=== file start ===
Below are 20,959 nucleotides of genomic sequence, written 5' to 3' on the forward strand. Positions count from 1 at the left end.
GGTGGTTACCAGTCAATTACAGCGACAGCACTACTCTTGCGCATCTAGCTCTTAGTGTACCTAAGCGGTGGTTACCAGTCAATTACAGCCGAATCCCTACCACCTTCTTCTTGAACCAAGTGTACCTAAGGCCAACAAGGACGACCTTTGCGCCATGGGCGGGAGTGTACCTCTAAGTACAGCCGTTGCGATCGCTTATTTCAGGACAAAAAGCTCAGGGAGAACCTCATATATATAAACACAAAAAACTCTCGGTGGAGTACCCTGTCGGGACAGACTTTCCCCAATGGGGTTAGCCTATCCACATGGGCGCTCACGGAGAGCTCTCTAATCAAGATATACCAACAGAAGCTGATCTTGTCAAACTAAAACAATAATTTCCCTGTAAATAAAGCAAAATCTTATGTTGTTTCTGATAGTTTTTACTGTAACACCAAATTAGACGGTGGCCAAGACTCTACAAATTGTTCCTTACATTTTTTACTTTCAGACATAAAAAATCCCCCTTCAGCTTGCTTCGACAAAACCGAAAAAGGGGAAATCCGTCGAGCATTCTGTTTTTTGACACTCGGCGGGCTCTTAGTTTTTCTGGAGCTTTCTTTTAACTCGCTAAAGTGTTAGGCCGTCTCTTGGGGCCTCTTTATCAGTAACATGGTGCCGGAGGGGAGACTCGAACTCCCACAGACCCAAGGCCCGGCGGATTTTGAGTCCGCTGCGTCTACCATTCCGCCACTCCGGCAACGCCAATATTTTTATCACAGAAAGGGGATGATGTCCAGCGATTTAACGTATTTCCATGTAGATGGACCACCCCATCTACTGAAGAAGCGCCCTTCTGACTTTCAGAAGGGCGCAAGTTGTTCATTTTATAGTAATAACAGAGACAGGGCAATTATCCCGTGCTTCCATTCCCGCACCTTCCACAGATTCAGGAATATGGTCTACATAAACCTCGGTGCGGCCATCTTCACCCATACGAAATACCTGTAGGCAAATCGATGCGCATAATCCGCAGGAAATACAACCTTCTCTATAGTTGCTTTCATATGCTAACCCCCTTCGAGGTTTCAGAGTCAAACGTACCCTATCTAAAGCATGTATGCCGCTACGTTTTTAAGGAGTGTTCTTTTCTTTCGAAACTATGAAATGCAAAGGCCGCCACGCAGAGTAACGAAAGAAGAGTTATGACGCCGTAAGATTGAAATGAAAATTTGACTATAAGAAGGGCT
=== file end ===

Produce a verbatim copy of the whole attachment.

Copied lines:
Below are 20,959 nucleotides of genomic sequence, written 5' to 3' on the forward strand. Positions count from 1 at the left end.
GGTGGTTACCAGTCAATTACAGCGACAGCACTACTCTTGCGCATCTAGCTCTTAGTGTACCTAAGCGGTGGTTACCAGTCAATTACAGCCGAATCCCTACCACCTTCTTCTTGAACCAAGTGTACCTAAGGCCAACAAGGACGACCTTTGCGCCATGGGCGGGAGTGTACCTCTAAGTACAGCCGTTGCGATCGCTTATTTCAGGACAAAAAGCTCAGGGAGAACCTCATATATATAAACACAAAAAACTCTCGGTGGAGTACCCTGTCGGGACAGACTTTCCCCAATGGGGTTAGCCTATCCACATGGGCGCTCACGGAGAGCTCTCTAATCAAGATATACCAACAGAAGCTGATCTTGTCAAACTAAAACAATAATTTCCCTGTAAATAAAGCAAAATCTTATGTTGTTTCTGATAGTTTTTACTGTAACACCAAATTAGACGGTGGCCAAGACTCTACAAATTGTTCCTTACATTTTTTACTTTCAGACATAAAAAATCCCCCTTCAGCTTGCTTCGACAAAACCGAAAAAGGGGAAATCCGTCGAGCATTCTGTTTTTTGACACTCGGCGGGCTCTTAGTTTTTCTGGAGCTTTCTTTTAACTCGCTAAAGTGTTAGGCCGTCTCTTGGGGCCTCTTTATCAGTAACATGGTGCCGGAGGGGAGACTCGAACTCCCACAGACCCAAGGCCCGGCGGATTTTGAGTCCGCTGCGTCTACCATTCCGCCACTCCGGCAACGCCAATATTTTTATCACAGAAAGGGGATGATGTCCAGCGATTTAACGTATTTCCATGTAGATGGACCACCCCATCTACTGAAGAAGCGCCCTTCTGACTTTCAGAAGGGCGCAAGTTGTTCATTTTATAGTAATAACAGAGACAGGGCAATTATCCCGTGCTTCCATTCCCGCACCTTCCACAGATTCAGGAATATGGTCTACATAAACCTCGGTGCGGCCATCTTCACCCATACGAAATACCTGTAGGCAAATCGATGCGCATAATCCGCAGGAAATACAACCTTCTCTATAGTTGCTTTCATATGCTAACCCCCTTCGAGGTTTCAGAGTCAAACGTACCCTATCTAAAGCATGTATGCCGCTACGTTTTTAAGGAGTGTTCTTTTCTTTCGAAACTATGAAATGCAAAGGCCGCCACGCAGAGTAACGAAAGAAGAGTTATGACGCCGTAAGATTGAAATGAAAATTTGACTATAAGAAGGGCT